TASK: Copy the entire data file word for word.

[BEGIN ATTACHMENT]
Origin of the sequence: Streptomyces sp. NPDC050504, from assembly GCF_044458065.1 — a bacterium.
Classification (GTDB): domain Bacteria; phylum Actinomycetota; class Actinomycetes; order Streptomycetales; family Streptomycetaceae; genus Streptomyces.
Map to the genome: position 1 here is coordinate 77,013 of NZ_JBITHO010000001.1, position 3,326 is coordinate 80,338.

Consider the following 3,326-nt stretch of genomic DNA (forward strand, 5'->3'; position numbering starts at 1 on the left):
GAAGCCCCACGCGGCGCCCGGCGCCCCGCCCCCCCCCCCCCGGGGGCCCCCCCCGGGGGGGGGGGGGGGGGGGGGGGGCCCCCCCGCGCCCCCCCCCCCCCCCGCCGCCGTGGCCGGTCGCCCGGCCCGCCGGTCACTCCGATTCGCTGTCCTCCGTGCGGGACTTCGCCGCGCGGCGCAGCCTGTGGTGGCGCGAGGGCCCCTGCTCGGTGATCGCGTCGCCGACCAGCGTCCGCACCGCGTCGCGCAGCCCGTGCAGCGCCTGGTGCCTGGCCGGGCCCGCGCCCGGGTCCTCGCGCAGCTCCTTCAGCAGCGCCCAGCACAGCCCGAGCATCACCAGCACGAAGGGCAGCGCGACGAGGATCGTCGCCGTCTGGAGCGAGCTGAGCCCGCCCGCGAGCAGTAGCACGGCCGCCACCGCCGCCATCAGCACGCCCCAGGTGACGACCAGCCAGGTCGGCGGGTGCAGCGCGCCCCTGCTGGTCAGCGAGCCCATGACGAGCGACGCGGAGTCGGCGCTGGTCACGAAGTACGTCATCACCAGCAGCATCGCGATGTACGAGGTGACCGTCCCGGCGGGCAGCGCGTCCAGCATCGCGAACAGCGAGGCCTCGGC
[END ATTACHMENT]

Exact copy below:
Origin of the sequence: Streptomyces sp. NPDC050504, from assembly GCF_044458065.1 — a bacterium.
Classification (GTDB): domain Bacteria; phylum Actinomycetota; class Actinomycetes; order Streptomycetales; family Streptomycetaceae; genus Streptomyces.
Map to the genome: position 1 here is coordinate 77,013 of NZ_JBITHO010000001.1, position 3,326 is coordinate 80,338.

Consider the following 3,326-nt stretch of genomic DNA (forward strand, 5'->3'; position numbering starts at 1 on the left):
GAAGCCCCACGCGGCGCCCGGCGCCCCGCCCCCCCCCCCCCGGGGGCCCCCCCCGGGGGGGGGGGGGGGGGGGGGGGGCCCCCCCGCGCCCCCCCCCCCCCCCGCCGCCGTGGCCGGTCGCCCGGCCCGCCGGTCACTCCGATTCGCTGTCCTCCGTGCGGGACTTCGCCGCGCGGCGCAGCCTGTGGTGGCGCGAGGGCCCCTGCTCGGTGATCGCGTCGCCGACCAGCGTCCGCACCGCGTCGCGCAGCCCGTGCAGCGCCTGGTGCCTGGCCGGGCCCGCGCCCGGGTCCTCGCGCAGCTCCTTCAGCAGCGCCCAGCACAGCCCGAGCATCACCAGCACGAAGGGCAGCGCGACGAGGATCGTCGCCGTCTGGAGCGAGCTGAGCCCGCCCGCGAGCAGTAGCACGGCCGCCACCGCCGCCATCAGCACGCCCCAGGTGACGACCAGCCAGGTCGGCGGGTGCAGCGCGCCCCTGCTGGTCAGCGAGCCCATGACGAGCGACGCGGAGTCGGCGCTGGTCACGAAGTACGTCATCACCAGCAGCATCGCGATGTACGAGGTGACCGTCCCGGCGGGCAGCGCGTCCAGCATCGCGAACAGCGAGGCCTCGGC